Growing up, Peter Miller was passionate about hockey, and like many young athletes, he harboured aspirations of one day playing in front of roaring, sold-out crowds. Also like many young athletes, however, his talents didn’t match his dreams, so instead of turning pro, he found the next best thing.
For the past 13 years, he has provided Maple Leaf Sports + Entertainment (MLSE)—the pro sports company that owns Toronto’s NHL, NBA, AHL, and MLS teams—with legal support for all of its myriad business units, and in 2013 he was named chief legal and development officer. Here, Miller discusses what it takes to keep a large entertainment corporation legally sound, how technology has changed the game and its fanbase, and his own love of sports.
What exactly is MLSE responsible for overseeing?
MLSE is one of the largest sports and entertainment companies in North America. Our portfolio of assets includes our professional sports teams—the Toronto Maple Leafs, the Toronto Raptors, Toronto FC, and the Toronto Marlies; our venues and facilities, including Air Canada Centre, BMO Field, and Ricoh Coliseum; our three specialty sports channels; and a number of successful retail establishments such as Real Sports Bar & Grill and e11even, our fine-dining restaurant. We also hold an interest in Maple Leafs Square, a development project composed of retail, residential, and commercial components, located adjacent to the Air Canada Centre. Last spring, we saw the true potential of Maple Leaf Square when 10,000 fans filled the square to watch every Leafs playoff game broadcast on our outdoor videoboard. It was an amazing experience.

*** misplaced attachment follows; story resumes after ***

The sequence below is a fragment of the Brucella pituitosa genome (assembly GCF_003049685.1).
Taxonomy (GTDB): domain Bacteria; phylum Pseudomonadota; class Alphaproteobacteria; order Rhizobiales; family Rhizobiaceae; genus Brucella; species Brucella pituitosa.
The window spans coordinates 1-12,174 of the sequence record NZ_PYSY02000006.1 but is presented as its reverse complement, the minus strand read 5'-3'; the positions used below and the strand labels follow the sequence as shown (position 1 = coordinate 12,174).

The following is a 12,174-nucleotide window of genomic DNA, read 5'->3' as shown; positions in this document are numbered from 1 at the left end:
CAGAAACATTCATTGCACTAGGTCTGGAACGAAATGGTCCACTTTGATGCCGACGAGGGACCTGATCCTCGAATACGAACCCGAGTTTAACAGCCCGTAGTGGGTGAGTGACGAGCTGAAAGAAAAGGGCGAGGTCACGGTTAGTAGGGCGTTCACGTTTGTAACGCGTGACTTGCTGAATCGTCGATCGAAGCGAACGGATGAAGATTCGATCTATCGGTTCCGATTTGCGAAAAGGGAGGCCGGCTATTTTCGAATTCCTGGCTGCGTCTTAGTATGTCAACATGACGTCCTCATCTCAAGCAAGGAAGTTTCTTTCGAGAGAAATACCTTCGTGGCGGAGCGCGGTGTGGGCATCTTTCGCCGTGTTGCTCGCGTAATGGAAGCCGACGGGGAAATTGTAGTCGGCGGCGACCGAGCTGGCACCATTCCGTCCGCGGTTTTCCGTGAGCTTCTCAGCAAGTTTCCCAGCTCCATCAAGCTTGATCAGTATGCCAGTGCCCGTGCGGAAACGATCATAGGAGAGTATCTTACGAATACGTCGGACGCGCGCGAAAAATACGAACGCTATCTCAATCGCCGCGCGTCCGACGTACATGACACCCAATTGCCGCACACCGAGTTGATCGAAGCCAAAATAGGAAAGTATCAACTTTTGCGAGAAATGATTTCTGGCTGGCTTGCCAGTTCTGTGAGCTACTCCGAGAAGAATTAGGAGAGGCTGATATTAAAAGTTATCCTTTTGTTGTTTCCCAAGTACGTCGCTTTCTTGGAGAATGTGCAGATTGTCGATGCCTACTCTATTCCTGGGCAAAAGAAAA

So your legal guidance covers a lot of areas.
It covers a broad spectrum. Our department provides legal and regulatory support and advice and strategic guidance across our entire business—from corporate sponsorship, to broadcast and content, to live entertainment and production, to marketing and communications, to team operations, to facility development and management. We touch a lot of areas. Our goal is to help our businesses safely get to where they need to go, all the while making sure they stay between the lines.